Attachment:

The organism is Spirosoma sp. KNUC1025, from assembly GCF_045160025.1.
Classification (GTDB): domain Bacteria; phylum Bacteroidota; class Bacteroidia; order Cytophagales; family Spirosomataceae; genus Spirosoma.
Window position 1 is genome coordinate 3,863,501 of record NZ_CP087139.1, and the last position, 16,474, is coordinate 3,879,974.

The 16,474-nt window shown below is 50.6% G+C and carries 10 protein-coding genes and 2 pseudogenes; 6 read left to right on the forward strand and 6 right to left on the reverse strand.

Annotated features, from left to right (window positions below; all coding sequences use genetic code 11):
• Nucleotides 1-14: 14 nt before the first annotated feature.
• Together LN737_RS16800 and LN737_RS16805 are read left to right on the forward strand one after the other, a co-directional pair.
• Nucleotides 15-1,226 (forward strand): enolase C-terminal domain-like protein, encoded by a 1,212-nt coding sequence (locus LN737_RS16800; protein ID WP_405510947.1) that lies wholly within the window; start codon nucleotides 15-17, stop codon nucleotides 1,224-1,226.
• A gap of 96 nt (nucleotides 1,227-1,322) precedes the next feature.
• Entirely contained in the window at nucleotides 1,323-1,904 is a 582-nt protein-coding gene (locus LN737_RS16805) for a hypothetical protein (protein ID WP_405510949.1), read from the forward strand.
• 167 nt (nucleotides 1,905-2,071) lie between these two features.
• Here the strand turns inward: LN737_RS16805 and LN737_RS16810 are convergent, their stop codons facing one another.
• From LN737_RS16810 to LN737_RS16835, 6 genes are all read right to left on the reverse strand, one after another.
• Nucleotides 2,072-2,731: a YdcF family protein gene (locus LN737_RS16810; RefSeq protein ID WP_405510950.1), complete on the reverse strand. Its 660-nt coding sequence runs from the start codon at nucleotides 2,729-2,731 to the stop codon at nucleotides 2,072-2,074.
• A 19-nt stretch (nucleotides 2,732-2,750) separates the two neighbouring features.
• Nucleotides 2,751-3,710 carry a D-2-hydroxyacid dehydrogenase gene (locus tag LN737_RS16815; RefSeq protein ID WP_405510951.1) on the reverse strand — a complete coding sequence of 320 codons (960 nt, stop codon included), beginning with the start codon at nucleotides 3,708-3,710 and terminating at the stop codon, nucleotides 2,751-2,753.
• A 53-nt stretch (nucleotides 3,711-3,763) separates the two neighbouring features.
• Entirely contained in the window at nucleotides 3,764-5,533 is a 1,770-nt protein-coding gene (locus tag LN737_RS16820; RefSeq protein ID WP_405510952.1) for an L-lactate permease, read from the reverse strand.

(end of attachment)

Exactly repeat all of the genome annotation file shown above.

The organism is Spirosoma sp. KNUC1025, from assembly GCF_045160025.1.
Classification (GTDB): domain Bacteria; phylum Bacteroidota; class Bacteroidia; order Cytophagales; family Spirosomataceae; genus Spirosoma.
Window position 1 is genome coordinate 3,863,501 of record NZ_CP087139.1, and the last position, 16,474, is coordinate 3,879,974.

The 16,474-nt window shown below is 50.6% G+C and carries 10 protein-coding genes and 2 pseudogenes; 6 read left to right on the forward strand and 6 right to left on the reverse strand.

Annotated features, from left to right (window positions below; all coding sequences use genetic code 11):
• Nucleotides 1-14: 14 nt before the first annotated feature.
• Together LN737_RS16800 and LN737_RS16805 are read left to right on the forward strand one after the other, a co-directional pair.
• Nucleotides 15-1,226 (forward strand): enolase C-terminal domain-like protein, encoded by a 1,212-nt coding sequence (locus LN737_RS16800; protein ID WP_405510947.1) that lies wholly within the window; start codon nucleotides 15-17, stop codon nucleotides 1,224-1,226.
• A gap of 96 nt (nucleotides 1,227-1,322) precedes the next feature.
• Entirely contained in the window at nucleotides 1,323-1,904 is a 582-nt protein-coding gene (locus LN737_RS16805) for a hypothetical protein (protein ID WP_405510949.1), read from the forward strand.
• 167 nt (nucleotides 1,905-2,071) lie between these two features.
• Here the strand turns inward: LN737_RS16805 and LN737_RS16810 are convergent, their stop codons facing one another.
• From LN737_RS16810 to LN737_RS16835, 6 genes are all read right to left on the reverse strand, one after another.
• Nucleotides 2,072-2,731: a YdcF family protein gene (locus LN737_RS16810; RefSeq protein ID WP_405510950.1), complete on the reverse strand. Its 660-nt coding sequence runs from the start codon at nucleotides 2,729-2,731 to the stop codon at nucleotides 2,072-2,074.
• A 19-nt stretch (nucleotides 2,732-2,750) separates the two neighbouring features.
• Nucleotides 2,751-3,710 carry a D-2-hydroxyacid dehydrogenase gene (locus tag LN737_RS16815; RefSeq protein ID WP_405510951.1) on the reverse strand — a complete coding sequence of 320 codons (960 nt, stop codon included), beginning with the start codon at nucleotides 3,708-3,710 and terminating at the stop codon, nucleotides 2,751-2,753.
• A 53-nt stretch (nucleotides 3,711-3,763) separates the two neighbouring features.
• Entirely contained in the window at nucleotides 3,764-5,533 is a 1,770-nt protein-coding gene (locus tag LN737_RS16820; RefSeq protein ID WP_405510952.1) for an L-lactate permease, read from the reverse strand.